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Illinois effort to keep Trump off ballot is over after U.S. Supreme Court ruling

U.S. Supreme Court ruling ends Illinois effort to remove Trump from ballot
U.S. Supreme Court ruling ends Illinois effort to remove Trump from ballot 02:52

CHICAGO (CBS) -- The U.S. Supreme Court ruled in favor of former President Donald Trump on Monday, halting efforts from groups in several states, including Illinois, to remove him from the ballot over claims he incited the Jan. 6, 2021, insurrection.

The team trying to remove Mr. Trump from the ballot in Illinois is out of options legally. When a Cook County judge last week ruled to remove Mr. Trump, she leaned heavily on a ruling from the Colorado Supreme Court, which disqualified Trump in that state.

So when the U.S. Supreme Court reversed the Colorado ruling Monday, the ruling also meant the end of the road for the effort in Illinois.

The Supreme Court did not evaluate whether the events at the U.S. Capitol on Jan. 6, 2021, amounted to an insurrection or whether the former President engaged in insurrection.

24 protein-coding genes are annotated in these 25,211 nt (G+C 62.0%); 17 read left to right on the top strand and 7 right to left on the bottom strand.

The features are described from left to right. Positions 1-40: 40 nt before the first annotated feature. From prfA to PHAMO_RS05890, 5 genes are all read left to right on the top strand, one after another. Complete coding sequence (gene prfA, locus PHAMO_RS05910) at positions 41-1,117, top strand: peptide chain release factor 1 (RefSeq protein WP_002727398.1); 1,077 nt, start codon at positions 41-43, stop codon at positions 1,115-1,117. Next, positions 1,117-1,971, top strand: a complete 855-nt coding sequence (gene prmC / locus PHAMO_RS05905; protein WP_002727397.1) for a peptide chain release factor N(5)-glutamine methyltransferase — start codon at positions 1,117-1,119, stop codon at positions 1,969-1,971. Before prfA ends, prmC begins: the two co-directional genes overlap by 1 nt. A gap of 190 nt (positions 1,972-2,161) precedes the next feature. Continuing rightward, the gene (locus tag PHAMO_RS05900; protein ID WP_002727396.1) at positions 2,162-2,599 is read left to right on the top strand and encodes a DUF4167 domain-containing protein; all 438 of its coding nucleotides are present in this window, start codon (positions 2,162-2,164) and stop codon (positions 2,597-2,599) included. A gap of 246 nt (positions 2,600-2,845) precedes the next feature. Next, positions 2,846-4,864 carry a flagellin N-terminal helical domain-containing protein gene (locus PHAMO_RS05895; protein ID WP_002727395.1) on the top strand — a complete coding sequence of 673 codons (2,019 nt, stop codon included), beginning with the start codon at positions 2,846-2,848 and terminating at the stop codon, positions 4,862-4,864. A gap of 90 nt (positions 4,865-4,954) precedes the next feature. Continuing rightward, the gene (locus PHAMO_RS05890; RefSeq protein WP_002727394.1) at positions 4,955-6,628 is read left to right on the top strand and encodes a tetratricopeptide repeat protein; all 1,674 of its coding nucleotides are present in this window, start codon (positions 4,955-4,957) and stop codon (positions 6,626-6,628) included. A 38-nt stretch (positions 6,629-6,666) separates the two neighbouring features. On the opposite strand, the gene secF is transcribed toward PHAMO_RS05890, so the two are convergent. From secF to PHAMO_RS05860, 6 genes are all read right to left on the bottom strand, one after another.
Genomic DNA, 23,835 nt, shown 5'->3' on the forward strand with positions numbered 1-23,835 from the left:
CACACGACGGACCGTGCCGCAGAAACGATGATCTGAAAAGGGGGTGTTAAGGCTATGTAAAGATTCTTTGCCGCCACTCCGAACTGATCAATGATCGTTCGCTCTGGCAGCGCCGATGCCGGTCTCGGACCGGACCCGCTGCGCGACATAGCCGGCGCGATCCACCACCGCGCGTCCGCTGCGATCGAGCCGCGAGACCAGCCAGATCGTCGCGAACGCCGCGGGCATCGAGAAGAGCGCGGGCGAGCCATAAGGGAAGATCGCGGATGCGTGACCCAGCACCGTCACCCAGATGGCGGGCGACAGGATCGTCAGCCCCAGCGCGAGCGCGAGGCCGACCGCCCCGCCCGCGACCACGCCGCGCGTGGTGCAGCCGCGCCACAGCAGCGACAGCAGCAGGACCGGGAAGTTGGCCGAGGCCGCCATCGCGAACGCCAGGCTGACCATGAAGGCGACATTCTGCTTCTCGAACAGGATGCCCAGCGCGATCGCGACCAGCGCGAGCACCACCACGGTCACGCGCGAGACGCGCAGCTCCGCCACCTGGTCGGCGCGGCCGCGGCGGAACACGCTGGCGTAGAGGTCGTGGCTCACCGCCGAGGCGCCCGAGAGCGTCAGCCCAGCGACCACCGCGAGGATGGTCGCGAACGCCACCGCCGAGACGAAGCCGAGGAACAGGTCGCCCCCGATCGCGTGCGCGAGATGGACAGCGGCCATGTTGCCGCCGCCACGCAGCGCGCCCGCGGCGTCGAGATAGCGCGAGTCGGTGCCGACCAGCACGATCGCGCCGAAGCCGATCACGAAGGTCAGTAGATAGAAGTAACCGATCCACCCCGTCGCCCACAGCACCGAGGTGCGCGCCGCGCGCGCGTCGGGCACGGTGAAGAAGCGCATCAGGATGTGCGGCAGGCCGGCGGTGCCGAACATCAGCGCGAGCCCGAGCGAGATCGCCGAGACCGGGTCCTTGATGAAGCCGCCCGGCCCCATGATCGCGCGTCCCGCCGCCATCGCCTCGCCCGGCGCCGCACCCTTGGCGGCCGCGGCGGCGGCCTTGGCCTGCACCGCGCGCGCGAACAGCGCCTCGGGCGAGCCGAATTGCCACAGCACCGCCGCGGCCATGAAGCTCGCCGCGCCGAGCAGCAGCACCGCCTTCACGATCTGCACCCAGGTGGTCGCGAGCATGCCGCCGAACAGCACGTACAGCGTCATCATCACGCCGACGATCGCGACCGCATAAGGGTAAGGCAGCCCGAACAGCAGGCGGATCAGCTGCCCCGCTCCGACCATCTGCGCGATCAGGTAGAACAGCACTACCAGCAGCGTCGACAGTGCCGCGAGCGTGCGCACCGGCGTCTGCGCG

The Court said state courts can disqualify those seeking state-level office but not federal ones, especially the presidency. Only the U.S. Supreme Court itself can do that. The justices were not deciding that question; they were only deciding the role of state courts in the matter.  

"We are disappointed that the Supreme reached a different conclusion," said Caryn C. Lederer, attorney for the Illinois objectors.

Lederer led the legal charge in Illinois to remove Mr. Trump's name from ballots here. She said the ruling essentially stops the Illinois objectors in their tracks.

"For ballot removal, that would require congressional action at this point," said Lederer, "and the voters also can speak with their votes."

Mr. Trump cheered the decision, speaking from his South Florida estate, Mar-a-Lago.

"You cannot take somebody out of a race," Mr. Trump said. "The voters can take a person out of the race very quickly, but the court shouldn't be doing that, and the Supreme Court saw that."

It was a unanimous vote from the justices. But Trump appointee - Justice Amy Coney Barrett - raised some eyebrows.

She wrote: "…[T]he Court should turn the national temperature down, not up. For present purposes, our differences are far less important than our unanimity: All nine Justices agree on the outcome of this case. That is the message Americans should take home."

On cable news this weekend, Gov. JB Pritzker said:  "We want [Trump] on the ballot, frankly, because he's a detriment to Republicans across the United States - but especially in Illinois."

Trump has also claimed the criminal cases against him should be tossed because he has presidential immunity. The Supreme Court has agreed to hear arguments on that issue. 

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